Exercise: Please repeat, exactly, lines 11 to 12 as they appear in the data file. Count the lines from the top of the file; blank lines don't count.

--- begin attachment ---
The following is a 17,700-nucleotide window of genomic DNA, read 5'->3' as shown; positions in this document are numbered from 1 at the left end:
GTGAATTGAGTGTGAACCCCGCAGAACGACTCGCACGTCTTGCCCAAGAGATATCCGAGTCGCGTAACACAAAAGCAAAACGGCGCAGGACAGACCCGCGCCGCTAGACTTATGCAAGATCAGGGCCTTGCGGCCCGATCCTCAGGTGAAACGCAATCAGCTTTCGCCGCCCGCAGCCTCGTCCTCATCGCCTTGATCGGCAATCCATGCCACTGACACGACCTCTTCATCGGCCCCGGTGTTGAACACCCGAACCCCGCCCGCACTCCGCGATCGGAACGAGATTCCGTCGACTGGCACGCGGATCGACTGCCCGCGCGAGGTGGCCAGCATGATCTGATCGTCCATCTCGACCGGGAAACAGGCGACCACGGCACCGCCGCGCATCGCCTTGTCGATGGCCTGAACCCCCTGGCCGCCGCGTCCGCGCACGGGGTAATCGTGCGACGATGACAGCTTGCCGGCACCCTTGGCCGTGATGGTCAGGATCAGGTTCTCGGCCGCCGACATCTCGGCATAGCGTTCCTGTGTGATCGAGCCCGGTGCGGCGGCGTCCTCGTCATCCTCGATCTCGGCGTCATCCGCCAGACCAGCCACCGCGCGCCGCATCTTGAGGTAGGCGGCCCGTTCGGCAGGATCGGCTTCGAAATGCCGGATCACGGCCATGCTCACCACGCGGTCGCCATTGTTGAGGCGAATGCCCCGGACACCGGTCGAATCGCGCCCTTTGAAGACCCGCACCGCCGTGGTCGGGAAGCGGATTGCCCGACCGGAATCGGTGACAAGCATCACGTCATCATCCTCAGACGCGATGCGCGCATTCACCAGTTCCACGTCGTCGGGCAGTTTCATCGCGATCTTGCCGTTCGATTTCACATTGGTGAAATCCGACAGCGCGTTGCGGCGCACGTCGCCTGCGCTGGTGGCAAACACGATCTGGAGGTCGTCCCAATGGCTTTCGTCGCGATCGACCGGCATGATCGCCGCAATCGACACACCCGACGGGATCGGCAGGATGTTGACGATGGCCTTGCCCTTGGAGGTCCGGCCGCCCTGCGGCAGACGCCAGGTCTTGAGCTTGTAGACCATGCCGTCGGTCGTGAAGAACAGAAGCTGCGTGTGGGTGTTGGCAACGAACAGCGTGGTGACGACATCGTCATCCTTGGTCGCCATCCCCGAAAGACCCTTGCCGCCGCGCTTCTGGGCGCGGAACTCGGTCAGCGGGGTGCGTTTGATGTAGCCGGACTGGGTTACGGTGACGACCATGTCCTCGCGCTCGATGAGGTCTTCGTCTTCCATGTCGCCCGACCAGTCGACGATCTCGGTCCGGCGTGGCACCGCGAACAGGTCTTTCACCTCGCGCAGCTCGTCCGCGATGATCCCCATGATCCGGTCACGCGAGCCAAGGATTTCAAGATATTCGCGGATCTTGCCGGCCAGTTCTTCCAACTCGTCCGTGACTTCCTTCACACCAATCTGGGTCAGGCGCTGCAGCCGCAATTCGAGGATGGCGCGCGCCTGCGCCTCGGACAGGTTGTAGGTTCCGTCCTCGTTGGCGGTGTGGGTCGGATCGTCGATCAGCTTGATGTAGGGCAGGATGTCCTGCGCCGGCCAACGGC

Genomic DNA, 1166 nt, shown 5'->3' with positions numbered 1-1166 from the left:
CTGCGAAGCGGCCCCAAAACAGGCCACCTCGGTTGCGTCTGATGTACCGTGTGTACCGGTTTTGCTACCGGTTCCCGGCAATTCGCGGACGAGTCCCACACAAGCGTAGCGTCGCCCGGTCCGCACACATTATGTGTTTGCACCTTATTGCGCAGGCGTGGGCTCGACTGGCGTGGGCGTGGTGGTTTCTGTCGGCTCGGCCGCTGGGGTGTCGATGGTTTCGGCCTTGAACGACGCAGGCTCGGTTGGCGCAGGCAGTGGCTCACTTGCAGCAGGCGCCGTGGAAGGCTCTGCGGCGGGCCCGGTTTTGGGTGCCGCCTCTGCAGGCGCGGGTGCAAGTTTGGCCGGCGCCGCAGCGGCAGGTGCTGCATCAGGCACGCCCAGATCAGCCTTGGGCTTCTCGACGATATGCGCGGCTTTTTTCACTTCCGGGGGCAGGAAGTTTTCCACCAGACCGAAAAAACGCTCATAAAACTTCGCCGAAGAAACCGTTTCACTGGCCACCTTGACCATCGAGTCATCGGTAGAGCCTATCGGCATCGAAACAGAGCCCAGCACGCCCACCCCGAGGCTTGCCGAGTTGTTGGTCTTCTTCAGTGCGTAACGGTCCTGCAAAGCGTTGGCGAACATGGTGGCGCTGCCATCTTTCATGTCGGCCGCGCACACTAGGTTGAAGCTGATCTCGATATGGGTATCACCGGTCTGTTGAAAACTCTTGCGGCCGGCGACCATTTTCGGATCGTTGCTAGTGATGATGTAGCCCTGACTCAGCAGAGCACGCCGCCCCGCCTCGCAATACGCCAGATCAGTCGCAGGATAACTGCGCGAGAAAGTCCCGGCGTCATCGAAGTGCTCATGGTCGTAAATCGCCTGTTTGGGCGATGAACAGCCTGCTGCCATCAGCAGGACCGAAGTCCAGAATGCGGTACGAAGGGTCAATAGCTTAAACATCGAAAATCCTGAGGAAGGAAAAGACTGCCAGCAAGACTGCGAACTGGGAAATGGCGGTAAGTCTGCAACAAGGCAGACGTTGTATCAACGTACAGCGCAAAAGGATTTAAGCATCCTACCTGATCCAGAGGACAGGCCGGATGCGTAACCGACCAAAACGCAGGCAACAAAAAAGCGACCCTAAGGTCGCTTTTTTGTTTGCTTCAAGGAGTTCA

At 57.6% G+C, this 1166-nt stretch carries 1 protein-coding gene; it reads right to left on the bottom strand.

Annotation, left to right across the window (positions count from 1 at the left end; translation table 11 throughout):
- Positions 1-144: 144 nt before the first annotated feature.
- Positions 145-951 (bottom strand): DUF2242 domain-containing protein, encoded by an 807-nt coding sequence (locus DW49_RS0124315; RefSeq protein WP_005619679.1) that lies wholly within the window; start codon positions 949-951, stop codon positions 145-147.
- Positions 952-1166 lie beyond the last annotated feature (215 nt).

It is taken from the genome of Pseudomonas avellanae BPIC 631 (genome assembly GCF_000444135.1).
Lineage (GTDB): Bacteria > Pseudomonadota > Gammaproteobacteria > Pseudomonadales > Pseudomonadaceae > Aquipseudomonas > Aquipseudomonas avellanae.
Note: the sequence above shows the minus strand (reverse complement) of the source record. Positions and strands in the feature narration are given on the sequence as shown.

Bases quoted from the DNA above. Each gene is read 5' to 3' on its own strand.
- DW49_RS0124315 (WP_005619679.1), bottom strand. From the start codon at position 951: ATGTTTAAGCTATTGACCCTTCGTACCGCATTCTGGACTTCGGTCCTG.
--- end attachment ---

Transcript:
Lineage (GTDB): Bacteria > Pseudomonadota > Gammaproteobacteria > Pseudomonadales > Pseudomonadaceae > Aquipseudomonas > Aquipseudomonas avellanae.
Note: the sequence above shows the minus strand (reverse complement) of the source record. Positions and strands in the feature narration are given on the sequence as shown.